Based on the American East Coast, singer Hughie Mac is enjoying an expanding public profile thanks to his recent “…Sings Some Great Songs” releases revisiting the vast American songbook. Mac is a honest, no frills interpreter of “standards” and has enough faith in his talents to turn them towards any style. His easy going confidence and panache gives anything he touches an instantly likable twist without ever straining for attention. His latest collection is an entry in a sturdy tradition – Hughie Mac Sings Classic Christmas Songs is a sixteen track tribute to the holiday season certain to merit playing during the Yuletide but there’s more here. Hughie Mac’s new effort has enough musical and emotional substance it can be enjoyed anytime during the year.
The same direct, uncluttered production distinguishing Mac’s earlier albums is present on this release as well. The opener “We Need a Little Christmas” frames Mac’s voice well in juxtaposition against the buoyant yet unobtrusive instrumentation. Mac understands how to play to his vocal strengths and his obvious focus on phrasing above all else helps enhance listener’s emotional response to the performance. “The Christmas Song” has a stronger musical presence and you cannot help but admire the unabashed certainty in his own skill Mac brings to his version of one of the holiday’s best known songs. It sounds like it’s an easy proposition; I want to record a Christmas album so no song is off limits. The truth is not all songs are created the same and iconic recordings like this can seem a little intimidating for lesser vocalists; Mac does not join their company. Instead, he provides us with his own indelible take on a classic.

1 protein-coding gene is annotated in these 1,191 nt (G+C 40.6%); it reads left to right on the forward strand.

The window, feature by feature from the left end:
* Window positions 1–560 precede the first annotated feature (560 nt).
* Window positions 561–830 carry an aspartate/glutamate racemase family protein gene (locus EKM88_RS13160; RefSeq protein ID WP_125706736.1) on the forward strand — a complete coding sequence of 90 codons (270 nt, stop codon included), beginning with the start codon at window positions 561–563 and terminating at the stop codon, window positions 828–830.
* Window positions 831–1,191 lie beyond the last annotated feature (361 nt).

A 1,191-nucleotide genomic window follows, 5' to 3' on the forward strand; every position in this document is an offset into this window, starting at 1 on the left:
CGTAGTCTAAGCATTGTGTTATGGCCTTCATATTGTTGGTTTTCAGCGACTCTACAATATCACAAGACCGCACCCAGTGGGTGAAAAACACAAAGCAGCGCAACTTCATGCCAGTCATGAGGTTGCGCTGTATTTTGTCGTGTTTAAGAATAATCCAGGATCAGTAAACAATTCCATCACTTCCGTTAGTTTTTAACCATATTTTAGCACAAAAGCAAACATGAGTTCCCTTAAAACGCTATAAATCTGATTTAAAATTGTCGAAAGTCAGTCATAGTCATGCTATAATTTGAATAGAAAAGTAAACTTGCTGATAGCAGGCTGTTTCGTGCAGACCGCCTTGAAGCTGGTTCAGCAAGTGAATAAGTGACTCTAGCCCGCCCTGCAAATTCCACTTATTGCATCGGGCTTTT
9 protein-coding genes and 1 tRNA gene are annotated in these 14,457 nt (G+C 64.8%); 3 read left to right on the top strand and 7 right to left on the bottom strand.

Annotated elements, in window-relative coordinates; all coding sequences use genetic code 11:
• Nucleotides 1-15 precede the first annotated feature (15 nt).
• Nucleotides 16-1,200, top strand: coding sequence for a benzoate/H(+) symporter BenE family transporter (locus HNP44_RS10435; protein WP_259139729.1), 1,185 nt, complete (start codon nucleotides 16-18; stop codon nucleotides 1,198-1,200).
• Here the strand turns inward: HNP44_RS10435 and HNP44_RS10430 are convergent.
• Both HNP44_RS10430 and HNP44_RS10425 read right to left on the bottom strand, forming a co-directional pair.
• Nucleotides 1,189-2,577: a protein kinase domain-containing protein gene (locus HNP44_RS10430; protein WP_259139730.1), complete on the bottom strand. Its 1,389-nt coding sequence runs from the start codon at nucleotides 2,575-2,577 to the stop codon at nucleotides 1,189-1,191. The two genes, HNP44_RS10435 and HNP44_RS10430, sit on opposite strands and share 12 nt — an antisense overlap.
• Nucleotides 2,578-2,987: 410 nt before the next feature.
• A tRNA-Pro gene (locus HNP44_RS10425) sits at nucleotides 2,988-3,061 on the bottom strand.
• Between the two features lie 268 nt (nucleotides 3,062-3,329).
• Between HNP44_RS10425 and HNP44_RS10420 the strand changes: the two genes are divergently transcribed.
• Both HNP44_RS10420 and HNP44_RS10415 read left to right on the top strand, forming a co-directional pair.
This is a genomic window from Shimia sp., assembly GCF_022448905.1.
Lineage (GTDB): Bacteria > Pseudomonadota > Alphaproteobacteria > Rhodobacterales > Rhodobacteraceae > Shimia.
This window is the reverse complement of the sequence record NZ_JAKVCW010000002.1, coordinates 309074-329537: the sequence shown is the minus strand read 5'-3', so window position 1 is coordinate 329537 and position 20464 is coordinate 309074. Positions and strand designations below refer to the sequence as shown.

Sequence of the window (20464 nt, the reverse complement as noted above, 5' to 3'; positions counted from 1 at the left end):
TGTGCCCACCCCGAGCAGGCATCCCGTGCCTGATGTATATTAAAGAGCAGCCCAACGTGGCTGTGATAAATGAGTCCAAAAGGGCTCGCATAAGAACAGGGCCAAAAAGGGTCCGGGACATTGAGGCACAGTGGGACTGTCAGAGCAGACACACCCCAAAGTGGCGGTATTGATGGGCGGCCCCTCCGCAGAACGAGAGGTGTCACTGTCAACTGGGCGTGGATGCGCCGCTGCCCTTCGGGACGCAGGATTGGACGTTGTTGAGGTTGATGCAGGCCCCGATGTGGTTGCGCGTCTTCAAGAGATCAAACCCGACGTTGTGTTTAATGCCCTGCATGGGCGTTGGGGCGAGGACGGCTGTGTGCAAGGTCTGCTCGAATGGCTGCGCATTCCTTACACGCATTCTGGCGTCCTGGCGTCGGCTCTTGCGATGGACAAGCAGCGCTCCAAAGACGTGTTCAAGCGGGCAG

The loose and easy amble of “Marshmellow World” cozies up to listeners from the first and Mac underlines its comforting warmth with an equally familiar vocal. This isn’t as well known of a track these days like some of the album’s other material, but it’s notable how Mac treats all of the songs the same – they elicit an equal amount of respect rather than any specific track set up as a centerpiece element. He captures just the right amount of energy with his performance of “Winter Wonderland” and the backing track achieves the same light-footed, near-classical swirl. It’s also a good illustration of how Mac claims a bit of these classics as his own thanks to just tossing in a light, yet signature, twist. He serves up a performance of “Jingle Bells” that doesn’t betray a bit of unhappiness with the material – Hughie Mac isn’t offering this up as a calculated move to make some cash, he’s offering up Christmas songs he loves and his affection for even the “simplest” songs is audible.
He even tackles “religious” themed Christmas material with the same lack of affectation and obvious respect. The album finale “O Come All Ye Faithful” never feels or sounds overwrought; instead, Mac and his musical choices always land on the right side of musical art. His voice gives it the sound of a steady and unvarnished plea for all men and women join together during the Christmas season. It is as appropriate as possible for ending a release like this – Hughie Mac’s Hughie Max Sings Classic Christmas Songs has something for everyone who loves this time of the year and beyond.
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